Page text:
The British government has been accused of spying on WikiLeaks founder Julian Assange, sparking an outrage among civil rights campaigners in the country.
A video released by WikiLeaks claim that three cameras have been erected outside the entrance of his temporary home in Ellingham Hall, Norfolk, to keep track of people visiting him.
"We suddenly noticed them appearing since we have been here. We believe they are monitoring everything that goes in and out of the property," Sarah Harrison, one of the WikiLeaks' team, was quoted as saying in the video, titled 'House Arrest', published by Telegraph online.
"I am not an expert on cameras but I believe that these take number plates and report number plates. I think the country is full of them but I don't know why I need quite so many of them around my house," said Vaughan Smith, the owner of the Ellingham Hall, where Assange moved into in mid-December as he fights extradition to Sweden over allegations of sexual crimes.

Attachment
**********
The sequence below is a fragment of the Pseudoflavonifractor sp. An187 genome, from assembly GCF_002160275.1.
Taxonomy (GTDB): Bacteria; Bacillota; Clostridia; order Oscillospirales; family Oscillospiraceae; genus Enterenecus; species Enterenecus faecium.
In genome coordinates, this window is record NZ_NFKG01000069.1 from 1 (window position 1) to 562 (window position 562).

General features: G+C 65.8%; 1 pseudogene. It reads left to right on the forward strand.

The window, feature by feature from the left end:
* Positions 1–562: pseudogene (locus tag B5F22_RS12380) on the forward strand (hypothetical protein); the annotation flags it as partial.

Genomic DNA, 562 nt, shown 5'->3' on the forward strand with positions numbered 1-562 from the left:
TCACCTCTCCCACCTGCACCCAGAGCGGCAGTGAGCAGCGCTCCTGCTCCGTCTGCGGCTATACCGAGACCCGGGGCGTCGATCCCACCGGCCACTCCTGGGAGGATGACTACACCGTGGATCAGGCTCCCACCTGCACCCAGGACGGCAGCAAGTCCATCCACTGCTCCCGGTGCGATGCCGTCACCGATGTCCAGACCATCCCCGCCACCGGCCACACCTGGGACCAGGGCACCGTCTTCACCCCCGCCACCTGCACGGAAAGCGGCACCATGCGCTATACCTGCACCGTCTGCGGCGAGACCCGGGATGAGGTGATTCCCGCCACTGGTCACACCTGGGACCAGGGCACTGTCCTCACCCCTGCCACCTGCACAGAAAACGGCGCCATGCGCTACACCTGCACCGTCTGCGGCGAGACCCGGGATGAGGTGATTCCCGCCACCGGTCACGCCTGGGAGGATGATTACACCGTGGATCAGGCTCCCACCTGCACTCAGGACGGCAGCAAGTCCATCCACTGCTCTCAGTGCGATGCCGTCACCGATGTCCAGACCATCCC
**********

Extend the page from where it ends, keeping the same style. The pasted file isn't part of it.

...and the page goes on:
The 39-year-old Australian has denied charges. But the clamp on his movement and spying on his visitors has sparked an outrage, with civil liberties campaign groups slamming the government.
"Regardless of the allegations made against Assange, he has not been charged with any crime," said Daniel Hamilton, director of Big Brother Watch.
"For his movements and those of his visitors to be monitored in this way constitutes an outrageous invasion of personal privacy. These cameras must be removed immediately," he demanded.